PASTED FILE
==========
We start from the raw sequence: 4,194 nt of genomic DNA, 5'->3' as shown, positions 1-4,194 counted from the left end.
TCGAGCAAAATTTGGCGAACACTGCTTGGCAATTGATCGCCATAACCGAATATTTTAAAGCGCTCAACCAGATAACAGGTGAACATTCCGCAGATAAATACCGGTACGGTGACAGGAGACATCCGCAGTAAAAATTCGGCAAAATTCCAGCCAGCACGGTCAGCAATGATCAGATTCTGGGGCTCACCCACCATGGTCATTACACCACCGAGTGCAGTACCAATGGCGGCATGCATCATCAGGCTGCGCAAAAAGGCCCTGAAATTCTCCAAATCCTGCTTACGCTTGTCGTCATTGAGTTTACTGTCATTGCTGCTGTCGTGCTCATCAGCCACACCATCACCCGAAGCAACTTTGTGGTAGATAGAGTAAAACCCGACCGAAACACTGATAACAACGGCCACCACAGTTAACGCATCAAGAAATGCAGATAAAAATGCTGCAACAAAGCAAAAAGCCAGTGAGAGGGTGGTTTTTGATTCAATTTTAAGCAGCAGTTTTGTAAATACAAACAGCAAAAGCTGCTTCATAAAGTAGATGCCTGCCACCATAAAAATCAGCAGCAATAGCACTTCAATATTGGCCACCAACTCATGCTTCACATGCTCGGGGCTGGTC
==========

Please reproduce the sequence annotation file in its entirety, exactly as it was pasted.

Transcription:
We start from the raw sequence: 4,194 nt of genomic DNA, 5'->3' as shown, positions 1-4,194 counted from the left end.
TCGAGCAAAATTTGGCGAACACTGCTTGGCAATTGATCGCCATAACCGAATATTTTAAAGCGCTCAACCAGATAACAGGTGAACATTCCGCAGATAAATACCGGTACGGTGACAGGAGACATCCGCAGTAAAAATTCGGCAAAATTCCAGCCAGCACGGTCAGCAATGATCAGATTCTGGGGCTCACCCACCATGGTCATTACACCACCGAGTGCAGTACCAATGGCGGCATGCATCATCAGGCTGCGCAAAAAGGCCCTGAAATTCTCCAAATCCTGCTTACGCTTGTCGTCATTGAGTTTACTGTCATTGCTGCTGTCGTGCTCATCAGCCACACCATCACCCGAAGCAACTTTGTGGTAGATAGAGTAAAACCCGACCGAAACACTGATAACAACGGCCACCACAGTTAACGCATCAAGAAATGCAGATAAAAATGCTGCAACAAAGCAAAAAGCCAGTGAGAGGGTGGTTTTTGATTCAATTTTAAGCAGCAGTTTTGTAAATACAAACAGCAAAAGCTGCTTCATAAAGTAGATGCCTGCCACCATAAAAATCAGCAGCAATAGCACTTCAATATTGGCCACCAACTCATGCTTCACATGCTCGGGGCTGGTC